Our PPE demand forecasts, costs, infection and mortality estimates are driven by projections from ICL and the EFST, whose methods and limitations have been previously described [15, 17]. While imperfect, they provide the best available projections for disease spread and resource use. Given the speed of this pandemic, further limitations exist in the availability of data examining the precise effect of PPE on HCW infection rates. To inform our model we relied on a collection of sources that include rigorous scientific studies, data published by government entities, and media reports that cite government sources. Overall, data are consistent in showing low to zero HCW infection rates in highly controlled settings with strict PPE compliance. On the other hand, public health figures that incorporate a range of healthcare settings with varied PPE compliance demonstrate rates up to, or above 20%. Examples of the percentage of cases that are HCWs from a variety of settings include: 0–1% in high PPE compliance scenarios in Hong Kong, China and the Netherlands [20−22]; 19.9% in the United States [23]; 12.2% in Italy [24]; 3% in South Africa [25]; 7.5% in Nigeria [26]; 13% in Egypt [27]; and 18% in the Philippines [28]. In another Chinese example, initial studies estimated that up to 41% of total cases were acquired in the healthcare setting; however, later reports after enforcement of stringent PPE guidelines show HCW infections comprised 3.8% of the total cases [29]. One organization estimates that globally HCWs make up 7% of all cases [30].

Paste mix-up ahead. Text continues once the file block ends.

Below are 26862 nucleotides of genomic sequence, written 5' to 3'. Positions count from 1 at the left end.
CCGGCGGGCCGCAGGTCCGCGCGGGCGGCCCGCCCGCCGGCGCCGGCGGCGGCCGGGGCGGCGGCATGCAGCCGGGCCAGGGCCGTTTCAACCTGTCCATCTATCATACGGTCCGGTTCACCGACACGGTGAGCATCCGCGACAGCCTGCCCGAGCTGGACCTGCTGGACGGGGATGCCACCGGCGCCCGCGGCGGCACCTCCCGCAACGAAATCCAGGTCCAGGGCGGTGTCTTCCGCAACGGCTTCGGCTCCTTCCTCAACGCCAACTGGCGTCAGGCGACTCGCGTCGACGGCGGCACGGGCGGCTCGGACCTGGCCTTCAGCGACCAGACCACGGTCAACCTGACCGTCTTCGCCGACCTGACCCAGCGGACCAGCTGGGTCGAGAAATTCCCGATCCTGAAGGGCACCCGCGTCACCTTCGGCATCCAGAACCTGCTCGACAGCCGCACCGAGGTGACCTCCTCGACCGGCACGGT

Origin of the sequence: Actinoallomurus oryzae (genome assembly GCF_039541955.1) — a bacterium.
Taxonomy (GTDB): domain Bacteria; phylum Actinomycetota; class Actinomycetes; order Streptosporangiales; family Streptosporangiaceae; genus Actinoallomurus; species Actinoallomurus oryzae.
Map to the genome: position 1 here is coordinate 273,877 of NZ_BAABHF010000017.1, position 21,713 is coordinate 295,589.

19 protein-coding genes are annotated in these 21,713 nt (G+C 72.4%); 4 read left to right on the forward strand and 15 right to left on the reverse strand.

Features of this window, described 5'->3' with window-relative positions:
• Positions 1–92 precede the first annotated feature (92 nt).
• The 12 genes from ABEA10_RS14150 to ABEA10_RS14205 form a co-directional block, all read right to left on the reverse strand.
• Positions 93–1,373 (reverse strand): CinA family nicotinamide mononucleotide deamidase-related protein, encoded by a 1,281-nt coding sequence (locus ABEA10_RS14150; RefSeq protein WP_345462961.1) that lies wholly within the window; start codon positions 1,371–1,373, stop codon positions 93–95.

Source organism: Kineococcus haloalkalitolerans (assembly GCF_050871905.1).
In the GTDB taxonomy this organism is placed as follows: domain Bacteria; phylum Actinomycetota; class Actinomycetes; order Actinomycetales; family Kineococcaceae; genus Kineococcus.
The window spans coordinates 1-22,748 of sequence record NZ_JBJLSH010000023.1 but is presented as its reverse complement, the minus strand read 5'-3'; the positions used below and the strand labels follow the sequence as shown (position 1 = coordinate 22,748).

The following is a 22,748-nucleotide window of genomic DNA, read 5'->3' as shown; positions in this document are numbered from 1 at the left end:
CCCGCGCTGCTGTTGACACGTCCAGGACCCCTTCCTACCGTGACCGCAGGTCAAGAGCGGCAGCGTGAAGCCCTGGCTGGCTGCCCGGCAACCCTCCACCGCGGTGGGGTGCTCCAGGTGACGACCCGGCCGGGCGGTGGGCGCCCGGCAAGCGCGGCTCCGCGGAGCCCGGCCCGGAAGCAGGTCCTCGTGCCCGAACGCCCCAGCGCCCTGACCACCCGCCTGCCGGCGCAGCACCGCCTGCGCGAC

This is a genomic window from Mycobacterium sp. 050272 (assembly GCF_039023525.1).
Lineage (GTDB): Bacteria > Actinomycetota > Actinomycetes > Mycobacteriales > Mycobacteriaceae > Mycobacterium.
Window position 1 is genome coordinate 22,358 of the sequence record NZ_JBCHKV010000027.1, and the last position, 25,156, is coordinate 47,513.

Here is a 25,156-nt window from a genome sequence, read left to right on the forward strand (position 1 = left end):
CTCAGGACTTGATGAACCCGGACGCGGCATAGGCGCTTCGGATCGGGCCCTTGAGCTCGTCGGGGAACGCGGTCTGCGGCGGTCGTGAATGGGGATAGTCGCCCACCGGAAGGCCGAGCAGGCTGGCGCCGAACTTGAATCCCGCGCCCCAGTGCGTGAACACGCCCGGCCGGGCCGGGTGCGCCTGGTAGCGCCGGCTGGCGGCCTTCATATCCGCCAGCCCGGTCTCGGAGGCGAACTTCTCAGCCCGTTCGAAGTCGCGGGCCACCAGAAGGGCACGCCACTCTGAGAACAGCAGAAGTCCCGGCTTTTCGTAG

The absence of data on the comparative risk of poor PPE to HCWs in LMICs is was a major limitation. However, in the absence of perfect data, we have endeavored to make all assumptions as conservative as possible and to rigorously explore them in our sensitivity analysis. Whenever possible, our approach was to allow this real-world uncertainty to exist in the model. For example, our comparator case uses a wide range of HCW infection rates (from 4.5–25%), from which the model samples during the Monte Carlo simulation. Our costing assumption are also conservative as we have not integrated the downstream impact on future patients of keeping HCWs safe and healthy. In locations where workforce depletion could affect the quality of healthcare service, there is likely to be a substantial positive benefit to keeping HCWs safe and working.

Unfortunately, fierce competition in the global PPE market has led wealthy countries to outbid poorer ones and, in some cases, activate legislation preventing exportation of domestically produced PPE [31]. Global financing mechanisms have been developed to provide COVID-19 relief to LMICs; however, it remains unclear if funding will be earmarked for PPE and if resources will be adequate to protect HCWs [32]. It is likely that national governments will need to take proactive measures towards procuring and producing PPE. In a time of global economic recession, it appears this is an investment that can yield significant returns.

There are strong reasons for societies to protect their HCWs. Our analysis addresses only one of these reasons: immediate investment in the wide-scale production and distribution of PPE for LMICs yields a significant benefit in lives saved and ROI. Our findings also suggest it is a required component of public health strategy in order to prevent massive depletion of the health care workforce.